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Young Latvian filmmaker uses his camera as a weapon of resistance against Soviet occupiers, in this sombre lover letter to the art of cinema - from the 26th Tallinn Black Nights Film Festival


Tatvia’s first-ever victory at the Tribeca Film Festival explores a plethora of themes ranging from depression, anxiety, self-loathing, and jealousy – and that’s not even the half of it. Viesturs Kairiš’s January purports to be a love letter to filmmakers, to all the auteurs that have lost their lives while capturing footage from all around the world, Particularly those from the Soviet Union. The protagonist himself is a blend of former Soviet filmmakers (and even the director himself) who were once wide-eyed youngsters eager for a dream but bogged down by the environment surrounding them.

The film’s opening text informs us of the date: It is January 2, 1991, the people of Latvia are fighting for independence, and the Russian special police units (OMON) are shutting down all publications and protests that are aiding the country’s cause, while a young man attempts to make a name for himself against this morbid backdrop. 19-year-old Jazis (Kārlis Arnolds Avots) yearns to be a filmmaker like his heroes Jim Jarmusch and Ingmar Bergman but lacks the drive, self-belief, and vision to do so. Conflicted by his communist but very supportive father, concerned mother, the troubles in his city, and the threat of a military draft, Jazis’ only moments of solitude involve a Super 8mm camera and a love for the art.

This insecure, wannabe rebel decides to enlist in a local film academy, where he finds himself drawn to the free-spirited but highly motivated Anna (Alise Dzene) who he soon becomes besotted with after finding out she owns the soundtrack to Jarmusch’s Strangers in Paradise (1984). A medley of bad sex and adventures in the snow – highlighted by the endless footage that Jazis has captured of Anna showcases this loveable teen romance at its peak – soon comes to an end as Jazis’ jealousy and insecurities about Anna obtaining an internship with a famous filmmaker that he would have liked, ruins the one good thing he had going in his life. Jazis’s journey leads to depression, guilt, despair, and a whole lot of soul-searching to find exactly what it is he wants.

Kārlis Arnolds gives a very peculiar performance, one that is vastly different to the one he offers in fellow Tallinn Black Black Nights entry Loveable (Staņislavs Tokalovs, 2022), but there is something that just doesn’t seem right. Arnolds does his best with the material he’s been given, it’s just a shame that his character lacks the personality and excitement that makes someone compelling. Jazis sees himself as an exotic trailblazer, even though his lack of viewpoint is about as monotonous as it gets, often getting in the way of people who actually have a mission in their minds. The absence of passion and drive is a chore to watch, we don’t root for him or his doomed relationship, he knows it too, and he creates this fantasy-like dreamland with the use of his camera to occupy his mind from the real problems.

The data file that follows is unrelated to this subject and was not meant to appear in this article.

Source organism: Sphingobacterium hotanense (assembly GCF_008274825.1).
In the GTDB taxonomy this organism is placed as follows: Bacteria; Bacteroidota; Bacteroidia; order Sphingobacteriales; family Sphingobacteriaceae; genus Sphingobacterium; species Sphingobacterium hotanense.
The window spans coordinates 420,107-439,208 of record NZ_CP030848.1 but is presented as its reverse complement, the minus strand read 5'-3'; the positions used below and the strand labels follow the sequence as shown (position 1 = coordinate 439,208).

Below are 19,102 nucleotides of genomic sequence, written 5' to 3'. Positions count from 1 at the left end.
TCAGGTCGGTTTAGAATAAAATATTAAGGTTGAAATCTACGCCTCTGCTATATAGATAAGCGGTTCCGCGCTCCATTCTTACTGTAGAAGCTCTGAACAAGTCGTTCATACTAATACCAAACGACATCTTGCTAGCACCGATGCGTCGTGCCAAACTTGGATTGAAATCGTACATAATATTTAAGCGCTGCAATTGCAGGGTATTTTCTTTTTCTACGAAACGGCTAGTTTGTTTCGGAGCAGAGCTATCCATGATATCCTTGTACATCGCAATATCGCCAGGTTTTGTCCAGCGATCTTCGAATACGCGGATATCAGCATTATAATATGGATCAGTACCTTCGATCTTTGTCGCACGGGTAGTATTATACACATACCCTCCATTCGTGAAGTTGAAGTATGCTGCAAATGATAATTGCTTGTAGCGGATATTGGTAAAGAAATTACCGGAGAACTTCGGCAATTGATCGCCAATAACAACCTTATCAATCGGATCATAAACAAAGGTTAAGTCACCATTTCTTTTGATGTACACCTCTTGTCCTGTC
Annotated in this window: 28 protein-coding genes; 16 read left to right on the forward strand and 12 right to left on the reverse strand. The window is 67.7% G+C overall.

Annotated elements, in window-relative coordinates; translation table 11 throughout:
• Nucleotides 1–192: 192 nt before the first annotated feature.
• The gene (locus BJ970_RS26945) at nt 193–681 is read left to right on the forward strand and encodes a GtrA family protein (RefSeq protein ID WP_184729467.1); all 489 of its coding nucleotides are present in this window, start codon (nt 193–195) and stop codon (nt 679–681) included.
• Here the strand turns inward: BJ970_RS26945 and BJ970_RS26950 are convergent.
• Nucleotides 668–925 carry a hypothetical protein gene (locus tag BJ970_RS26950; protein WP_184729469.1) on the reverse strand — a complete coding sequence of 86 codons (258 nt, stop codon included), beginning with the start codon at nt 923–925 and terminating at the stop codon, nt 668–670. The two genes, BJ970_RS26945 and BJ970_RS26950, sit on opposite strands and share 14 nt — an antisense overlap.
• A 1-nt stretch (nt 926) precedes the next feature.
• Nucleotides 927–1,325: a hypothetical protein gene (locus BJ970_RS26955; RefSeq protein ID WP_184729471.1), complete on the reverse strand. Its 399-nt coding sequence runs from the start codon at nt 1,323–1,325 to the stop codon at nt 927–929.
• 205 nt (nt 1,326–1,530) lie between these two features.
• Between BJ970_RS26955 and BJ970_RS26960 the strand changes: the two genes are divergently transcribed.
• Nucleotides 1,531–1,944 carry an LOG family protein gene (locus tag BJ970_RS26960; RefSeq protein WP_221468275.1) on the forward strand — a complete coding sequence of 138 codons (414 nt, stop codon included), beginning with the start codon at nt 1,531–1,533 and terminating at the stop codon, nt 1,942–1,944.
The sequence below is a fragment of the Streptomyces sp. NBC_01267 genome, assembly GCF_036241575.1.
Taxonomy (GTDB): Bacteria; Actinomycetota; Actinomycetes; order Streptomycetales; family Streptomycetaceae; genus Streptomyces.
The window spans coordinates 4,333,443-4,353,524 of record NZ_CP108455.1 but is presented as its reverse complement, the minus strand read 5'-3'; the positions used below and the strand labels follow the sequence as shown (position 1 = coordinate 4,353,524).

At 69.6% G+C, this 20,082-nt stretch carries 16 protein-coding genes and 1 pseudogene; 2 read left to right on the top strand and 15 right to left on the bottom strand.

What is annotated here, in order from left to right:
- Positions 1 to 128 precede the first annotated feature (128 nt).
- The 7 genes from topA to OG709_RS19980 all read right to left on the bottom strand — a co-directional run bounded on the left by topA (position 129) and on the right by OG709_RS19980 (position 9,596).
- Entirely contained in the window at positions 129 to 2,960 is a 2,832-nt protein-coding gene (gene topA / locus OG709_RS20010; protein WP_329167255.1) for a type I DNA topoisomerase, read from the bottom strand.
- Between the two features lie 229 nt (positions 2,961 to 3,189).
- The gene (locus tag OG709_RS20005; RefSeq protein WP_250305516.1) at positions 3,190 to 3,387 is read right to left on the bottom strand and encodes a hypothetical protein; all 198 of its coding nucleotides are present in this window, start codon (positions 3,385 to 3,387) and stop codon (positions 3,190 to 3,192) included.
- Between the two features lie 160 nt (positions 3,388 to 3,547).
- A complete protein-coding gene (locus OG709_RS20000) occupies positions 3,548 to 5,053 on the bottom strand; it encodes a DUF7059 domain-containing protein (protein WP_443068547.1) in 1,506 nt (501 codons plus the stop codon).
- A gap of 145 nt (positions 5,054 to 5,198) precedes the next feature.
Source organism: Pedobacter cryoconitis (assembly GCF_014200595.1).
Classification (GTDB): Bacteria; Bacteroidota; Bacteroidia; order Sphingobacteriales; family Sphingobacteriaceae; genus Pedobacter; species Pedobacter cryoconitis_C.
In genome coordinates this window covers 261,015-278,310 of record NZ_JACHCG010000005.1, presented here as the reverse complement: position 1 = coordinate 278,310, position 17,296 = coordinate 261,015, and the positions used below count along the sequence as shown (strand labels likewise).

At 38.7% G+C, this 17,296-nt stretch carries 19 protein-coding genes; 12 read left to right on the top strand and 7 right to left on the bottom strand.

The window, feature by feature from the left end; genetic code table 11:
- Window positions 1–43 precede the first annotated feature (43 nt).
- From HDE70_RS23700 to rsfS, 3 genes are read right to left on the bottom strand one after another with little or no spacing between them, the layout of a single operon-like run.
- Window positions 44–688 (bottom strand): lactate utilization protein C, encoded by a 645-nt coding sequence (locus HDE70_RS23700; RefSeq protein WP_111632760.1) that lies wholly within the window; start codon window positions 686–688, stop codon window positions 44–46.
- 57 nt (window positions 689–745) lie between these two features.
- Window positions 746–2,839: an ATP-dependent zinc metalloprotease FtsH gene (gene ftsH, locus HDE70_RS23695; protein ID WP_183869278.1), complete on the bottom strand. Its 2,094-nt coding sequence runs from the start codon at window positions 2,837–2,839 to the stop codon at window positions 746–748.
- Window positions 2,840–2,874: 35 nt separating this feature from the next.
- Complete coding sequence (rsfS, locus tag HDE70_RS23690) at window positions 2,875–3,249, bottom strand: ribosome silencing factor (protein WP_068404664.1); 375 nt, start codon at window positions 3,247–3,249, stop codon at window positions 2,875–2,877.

January has an intense need to be experimental at all times; the way it is filmed and edited, and how it all links into the overriding theme of mental health and suffering. There are moments where everything marries up brilliantly though because the film is rugged and rough around the edges so to speak. There are shades of Tarkovsky with its representation of morbid themes, character studies, and the inner workings of a Soviet city, and there is also a fragment of Vertov with the film’s presentation of inner angst through the lens of a film camera – it’s an effective collection of grim aesthetics and it drags the film through several muddy moments.

There is no shortage of reasons to watch January, however the film also feels pegged down by certain, questionable creative decisions. Not only does it suffer from a slightly uninspired script, but its knees begin to buckle under the weight of all these issues that have been stuffed into the smallest of spaces – this is a film that has too much going on but nothing at the same time (that’s got to be a first), and its lack of identity is extremely noticeable. Following a protagonist around as they travel from place to place is a good concept when it’s done with elegance, humour, or with some heart, and January just needs that little bit of magic to make it more memorable. But for the most part, it’s an interesting little character study about a young man who slowly becomes influenced by his experiences and the events that swamp him.

January shows in the Baltic Competition of the 26th Tallinn Black Nights Film Festival.

By John McDonald - 25-11-2022

Failing from the seaside town of Southport but now living in Liverpool, John McDonald has had a passion for cinema since he was a small child. The westerns of John Wayne were his gateway into the cine...

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